Good morning. The most moving feature on the BBC’s Today program this morning was Rory Cellan-Jones talking about the death of his much-loved dog, Cabbage. But the main news agenda today is dominated by another tale of canine mortality, and it appears that the No 10 “Big Dog”, after two weeks in fear of being put down by his own party, has staged a comeback. Yesterday in the Sunday Times (paywall) Tim Shipman said that Johnson’s team are now “confident” that he is not facing an imminent no-confidence vote (unless there is some surprise development), and this morning it is hard to find anyone saying that Shipman, or his sources, are wrong.
Two weeks ago we saw No 10 embark on an “Operation Red Meat” strategy that flopped. Priti Patel, the home secretary, announced that the military would take charge of Channel crossings, only to annoy the Tory rightwingers who were supposed to be impressed and who felt it was a pointless stunt. And Nadine Dorries, the culture secretary, announced the end of the BBC license fee – before having to retreat somewhat 24 hours later.
This week we have another raft of “Red Meat” initiatives that seem to contain a bit more substance. A Brexit freedoms bill has been announced today, the leveling up white paper is expected on Wednesday, and Johnson is expected to visit Ukraine. My colleague Jessica Elgot has a summary here.
Of course, “Operation Red Meat” was all about protecting Johnson from the fallout from Sue Gray’s report into partygate. The intervention of the Met police on Friday means that when the report does appear, all the most incriminating passages will be removed or redacted. But it is still a potentially difficult moment for Johnson, and it may very well come today (although, given reporters have been saying that since last Wednesday, you will be forgiven for concluding it might just be best to wait).
As we do wait, in another “Red Meat” concession, ministers are also reportedly on the verge of dropping the requirement for frontline NHS staff to be fully vaccinated. In December 62 Conservative MPs voted against this plan, and in the Daily Telegraph (paywall) Gabriella Swirling spirit Ben Riley-Smith report: “Multiple government sources said ministers are expected to end the requirement because the Omicron Covid variant, now dominant in the UK, is milder than previous strains.”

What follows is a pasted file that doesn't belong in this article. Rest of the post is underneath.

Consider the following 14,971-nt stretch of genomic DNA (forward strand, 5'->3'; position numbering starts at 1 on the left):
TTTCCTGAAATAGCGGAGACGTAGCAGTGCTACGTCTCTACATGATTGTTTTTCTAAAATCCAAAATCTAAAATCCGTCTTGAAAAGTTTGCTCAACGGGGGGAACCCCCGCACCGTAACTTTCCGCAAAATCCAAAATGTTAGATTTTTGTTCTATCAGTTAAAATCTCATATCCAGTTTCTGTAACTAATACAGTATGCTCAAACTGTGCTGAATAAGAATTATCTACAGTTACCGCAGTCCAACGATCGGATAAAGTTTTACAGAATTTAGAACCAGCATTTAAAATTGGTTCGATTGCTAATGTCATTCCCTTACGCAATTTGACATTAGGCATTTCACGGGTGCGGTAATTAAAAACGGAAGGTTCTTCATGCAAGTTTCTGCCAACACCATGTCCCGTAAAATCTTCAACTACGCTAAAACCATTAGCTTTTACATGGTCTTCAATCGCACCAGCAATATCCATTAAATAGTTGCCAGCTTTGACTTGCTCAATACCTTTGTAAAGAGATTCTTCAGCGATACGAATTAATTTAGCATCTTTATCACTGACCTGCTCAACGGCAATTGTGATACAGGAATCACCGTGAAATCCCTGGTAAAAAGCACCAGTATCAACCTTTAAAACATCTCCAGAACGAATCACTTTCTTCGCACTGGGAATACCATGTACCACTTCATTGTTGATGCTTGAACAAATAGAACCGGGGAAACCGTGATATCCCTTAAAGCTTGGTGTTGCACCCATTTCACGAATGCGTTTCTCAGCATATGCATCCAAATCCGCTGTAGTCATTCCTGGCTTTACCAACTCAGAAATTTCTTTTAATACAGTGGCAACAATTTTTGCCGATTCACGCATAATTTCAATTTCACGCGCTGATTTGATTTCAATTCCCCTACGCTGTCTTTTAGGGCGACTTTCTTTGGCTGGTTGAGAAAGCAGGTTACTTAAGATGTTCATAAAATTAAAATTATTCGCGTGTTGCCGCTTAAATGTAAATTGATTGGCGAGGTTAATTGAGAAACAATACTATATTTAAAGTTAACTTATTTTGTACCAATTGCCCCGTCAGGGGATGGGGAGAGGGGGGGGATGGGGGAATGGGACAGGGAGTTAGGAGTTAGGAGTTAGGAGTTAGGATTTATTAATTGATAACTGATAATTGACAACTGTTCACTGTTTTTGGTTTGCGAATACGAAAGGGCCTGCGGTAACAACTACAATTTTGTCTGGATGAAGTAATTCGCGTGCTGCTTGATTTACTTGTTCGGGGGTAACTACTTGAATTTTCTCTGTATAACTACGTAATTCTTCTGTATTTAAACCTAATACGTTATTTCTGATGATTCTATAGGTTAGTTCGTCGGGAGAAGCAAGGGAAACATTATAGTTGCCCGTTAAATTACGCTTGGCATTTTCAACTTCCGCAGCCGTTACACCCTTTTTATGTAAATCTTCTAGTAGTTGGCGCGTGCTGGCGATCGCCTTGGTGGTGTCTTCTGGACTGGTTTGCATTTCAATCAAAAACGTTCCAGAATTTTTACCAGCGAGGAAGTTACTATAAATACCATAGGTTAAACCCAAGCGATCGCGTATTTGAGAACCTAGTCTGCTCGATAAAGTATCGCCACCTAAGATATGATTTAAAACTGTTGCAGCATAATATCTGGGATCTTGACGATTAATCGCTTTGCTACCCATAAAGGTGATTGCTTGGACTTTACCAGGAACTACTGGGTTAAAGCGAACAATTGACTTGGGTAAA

Simon Clarke, the chief secretary to the Treasury, was doing the morning interview round this morning. Without formally making an announcement, he come close to confirming the U-turn. He said the original policy was drawn up when Delta was the dominant variant, but that a rethink was justified because people are now catching the Omicron variant, which is “more transmissible but less dangerous”. Speaking to LBC, he said: “Obviously we will reflect that new reality in any decision that’s made, and that’s the right thing.”
The Royal College of Nursing has welcomed the expected move. In a statement, Patricia Marquis, its England director, said:
If these reports are correct, this climbdown by government is long overdue. Vaccination is hugely important but this was the wrong policy, especially as it added to the current pressure on NHS and care services.
My colleague Peter Walker has more on this story here.
Here is the agenda for the day.
11.30am: Downing Street holds a lobby briefing.
Morning: Boris Johnson is doing a visit, where he is expected to record a pooled TV interview.
12pm: Mourners attend Jack Dromey’s funeral.
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